How do you communicate your love for others? How do others communicate their love for you? We give our love to family, friends, and those in need, but many times they can fail to feel our love because we don’t effectively communicate. Why? The way in which we wish we were loved is the way in which we tend to love others, even when others can’t recognize our style of loving.
Let’s take Amy, for instance. She is a woman who loves her husband dearly. She tries to demonstrate her intense level of love by showing him little acts of kindness—doing his laundry, ironing his dress shirts, and hanging them up in his closet. She often packs his lunch for him and picks all his favorite foods. She always has a hot meal on the table when he comes home from work. She even helps him in the yard on the weekends. However, Amy feels like her love goes unnoticed. Her husband, while he loves her, does not say thank-you for the many things Amy does for him, and at times he even comments, “Do you really love me?” Amy was baffled by these comments until she read the book, The 5 Love Languages: The Secret to Love That Lasts by Gary Chapman.
In his book about the five love languages, Gary Chapman writes about how we tend to love others in the way we want to be loved ourselves. Amy was communicating love to her husband in a style she recognized, but that did not fulfill her husband’s needs. She was showing him her love in the way she wished he would show his love for her—by acts of service. Chapman lists five different ways we can show our love to others: words of affirmation, quality time, receiving gifts, acts of service, and physical touch.
Words of affirmation
Communicating love through words of affirmation means telling people how much we appreciate them and how important they are to us. These words let people know they are loved and supported. When you give verbal compliments and encouragement, you are helping another person to experience your kindness. Furthermore, being humble and asking instead of demanding when you would like someone to do something for you goes a long way for someone who enjoys words of affirmation. Lastly, writing little love notes or encouraging letters verifies your love with someone who likes words of affirmation.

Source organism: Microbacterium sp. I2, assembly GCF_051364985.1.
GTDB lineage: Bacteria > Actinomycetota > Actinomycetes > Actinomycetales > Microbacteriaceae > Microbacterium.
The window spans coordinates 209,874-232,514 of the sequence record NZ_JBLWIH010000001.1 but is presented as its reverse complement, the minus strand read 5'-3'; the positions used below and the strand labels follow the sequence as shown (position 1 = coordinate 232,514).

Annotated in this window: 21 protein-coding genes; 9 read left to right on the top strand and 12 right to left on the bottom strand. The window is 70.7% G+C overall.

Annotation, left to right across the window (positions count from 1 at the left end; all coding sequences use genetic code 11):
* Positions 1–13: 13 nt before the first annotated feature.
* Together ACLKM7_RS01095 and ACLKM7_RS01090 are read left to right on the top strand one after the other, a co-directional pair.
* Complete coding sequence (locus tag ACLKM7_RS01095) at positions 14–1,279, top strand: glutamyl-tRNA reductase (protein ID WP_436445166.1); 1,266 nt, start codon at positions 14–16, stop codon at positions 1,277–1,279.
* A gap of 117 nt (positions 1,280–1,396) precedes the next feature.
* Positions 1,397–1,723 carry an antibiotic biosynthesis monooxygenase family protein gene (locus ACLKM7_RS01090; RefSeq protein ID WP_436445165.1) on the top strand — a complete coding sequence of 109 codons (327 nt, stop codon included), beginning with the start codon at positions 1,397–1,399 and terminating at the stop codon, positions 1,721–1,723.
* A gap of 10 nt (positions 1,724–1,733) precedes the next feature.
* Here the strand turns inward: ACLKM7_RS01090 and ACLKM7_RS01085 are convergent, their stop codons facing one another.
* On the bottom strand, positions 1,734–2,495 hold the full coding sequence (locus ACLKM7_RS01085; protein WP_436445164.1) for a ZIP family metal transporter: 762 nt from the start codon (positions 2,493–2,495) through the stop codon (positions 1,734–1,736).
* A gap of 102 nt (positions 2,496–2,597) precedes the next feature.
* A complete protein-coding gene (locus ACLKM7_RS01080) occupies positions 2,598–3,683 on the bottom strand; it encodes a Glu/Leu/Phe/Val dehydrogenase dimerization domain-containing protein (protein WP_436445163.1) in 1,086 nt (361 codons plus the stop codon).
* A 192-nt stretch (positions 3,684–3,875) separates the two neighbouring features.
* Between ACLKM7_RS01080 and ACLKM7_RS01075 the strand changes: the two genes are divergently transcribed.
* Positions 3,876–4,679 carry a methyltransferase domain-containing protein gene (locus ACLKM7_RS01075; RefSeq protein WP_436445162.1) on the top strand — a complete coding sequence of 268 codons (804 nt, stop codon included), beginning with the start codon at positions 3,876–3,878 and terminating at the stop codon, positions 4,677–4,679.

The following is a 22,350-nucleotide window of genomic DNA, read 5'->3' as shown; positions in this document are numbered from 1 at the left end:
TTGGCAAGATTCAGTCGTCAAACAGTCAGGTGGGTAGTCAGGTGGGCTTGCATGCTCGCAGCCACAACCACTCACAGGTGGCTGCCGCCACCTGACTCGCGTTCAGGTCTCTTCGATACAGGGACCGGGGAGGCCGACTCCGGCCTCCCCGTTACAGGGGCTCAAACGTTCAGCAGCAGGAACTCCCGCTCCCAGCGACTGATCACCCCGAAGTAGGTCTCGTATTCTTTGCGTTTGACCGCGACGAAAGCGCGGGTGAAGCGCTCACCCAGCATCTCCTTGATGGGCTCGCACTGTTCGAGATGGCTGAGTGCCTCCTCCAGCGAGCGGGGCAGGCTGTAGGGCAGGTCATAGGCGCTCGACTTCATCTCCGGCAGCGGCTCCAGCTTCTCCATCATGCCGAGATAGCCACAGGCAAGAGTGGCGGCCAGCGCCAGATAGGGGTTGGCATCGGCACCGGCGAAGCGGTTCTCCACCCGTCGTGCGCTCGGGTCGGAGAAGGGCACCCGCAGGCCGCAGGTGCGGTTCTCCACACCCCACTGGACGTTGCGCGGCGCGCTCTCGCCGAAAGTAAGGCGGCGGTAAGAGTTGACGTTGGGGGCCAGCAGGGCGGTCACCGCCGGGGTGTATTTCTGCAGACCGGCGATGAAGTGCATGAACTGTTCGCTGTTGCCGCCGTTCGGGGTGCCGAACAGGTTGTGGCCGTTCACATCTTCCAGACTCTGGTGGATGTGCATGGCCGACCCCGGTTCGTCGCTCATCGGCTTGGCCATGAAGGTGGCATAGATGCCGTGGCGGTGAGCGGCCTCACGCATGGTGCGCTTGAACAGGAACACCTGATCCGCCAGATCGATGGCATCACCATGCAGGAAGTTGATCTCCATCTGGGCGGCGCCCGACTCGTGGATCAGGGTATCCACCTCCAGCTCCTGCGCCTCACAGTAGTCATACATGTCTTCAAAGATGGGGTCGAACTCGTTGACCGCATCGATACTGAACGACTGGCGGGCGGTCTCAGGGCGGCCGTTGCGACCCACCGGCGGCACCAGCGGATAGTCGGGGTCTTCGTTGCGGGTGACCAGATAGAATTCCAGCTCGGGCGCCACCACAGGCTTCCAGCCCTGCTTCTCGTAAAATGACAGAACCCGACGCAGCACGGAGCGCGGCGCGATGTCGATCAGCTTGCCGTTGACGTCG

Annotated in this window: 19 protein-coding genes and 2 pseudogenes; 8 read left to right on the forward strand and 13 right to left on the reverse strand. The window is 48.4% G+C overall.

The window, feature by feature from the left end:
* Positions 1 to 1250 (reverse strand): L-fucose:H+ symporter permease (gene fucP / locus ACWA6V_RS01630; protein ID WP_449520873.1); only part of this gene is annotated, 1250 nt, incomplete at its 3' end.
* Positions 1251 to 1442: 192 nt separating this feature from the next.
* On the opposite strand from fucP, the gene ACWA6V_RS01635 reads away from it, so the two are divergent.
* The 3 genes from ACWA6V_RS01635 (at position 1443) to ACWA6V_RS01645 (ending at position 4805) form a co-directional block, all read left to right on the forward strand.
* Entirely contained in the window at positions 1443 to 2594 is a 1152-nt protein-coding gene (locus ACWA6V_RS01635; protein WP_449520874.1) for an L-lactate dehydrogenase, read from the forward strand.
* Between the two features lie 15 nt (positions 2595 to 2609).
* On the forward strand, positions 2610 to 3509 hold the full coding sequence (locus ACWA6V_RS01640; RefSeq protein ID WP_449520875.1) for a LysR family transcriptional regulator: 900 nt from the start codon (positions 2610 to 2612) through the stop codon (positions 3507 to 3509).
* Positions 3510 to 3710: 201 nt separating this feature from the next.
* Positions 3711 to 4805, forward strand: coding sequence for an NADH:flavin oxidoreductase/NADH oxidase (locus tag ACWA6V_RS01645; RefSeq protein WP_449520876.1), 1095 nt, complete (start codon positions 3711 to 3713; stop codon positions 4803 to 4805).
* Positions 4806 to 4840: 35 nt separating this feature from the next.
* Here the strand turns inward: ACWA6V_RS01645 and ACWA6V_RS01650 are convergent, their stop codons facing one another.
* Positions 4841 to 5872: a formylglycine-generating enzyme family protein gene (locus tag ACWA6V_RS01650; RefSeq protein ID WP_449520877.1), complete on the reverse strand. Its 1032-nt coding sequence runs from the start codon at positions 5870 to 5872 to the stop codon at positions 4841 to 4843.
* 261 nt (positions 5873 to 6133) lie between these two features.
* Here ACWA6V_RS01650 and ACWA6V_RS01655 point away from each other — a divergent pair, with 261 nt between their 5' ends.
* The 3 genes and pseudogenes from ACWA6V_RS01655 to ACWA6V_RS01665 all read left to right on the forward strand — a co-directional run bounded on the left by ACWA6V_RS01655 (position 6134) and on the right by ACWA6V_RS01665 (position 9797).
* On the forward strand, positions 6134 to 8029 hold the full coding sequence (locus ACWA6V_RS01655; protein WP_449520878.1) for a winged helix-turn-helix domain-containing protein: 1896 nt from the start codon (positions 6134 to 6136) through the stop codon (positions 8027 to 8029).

Spending time with others is the second love language. What you are doing with the person you love does not matter as much as the fact that you are doing it together. Giving your undivided attention is important so the other person feels like the center of your world during the moments you are spending together. Furthermore, listening for the other person’s feelings in conversation is important; it communicates that you are truly listening intently to what the other is sharing with you. When you think about what kinds of activities the other person would enjoy doing with you, and then organize those activities, you are expressing love in a way that person will understand and feel.
We can communicate our love by giving gifts to others, either material presents or the gift of ourselves. Even a little note in a person’s lunch bag is felt deeply. If you give the gift of yourself, your presence will be cherished as a sign of your love. Bringing home a small, “perfect” gift when you were out shopping all day or while out of town for work or vacation is a great way to give a gift of love.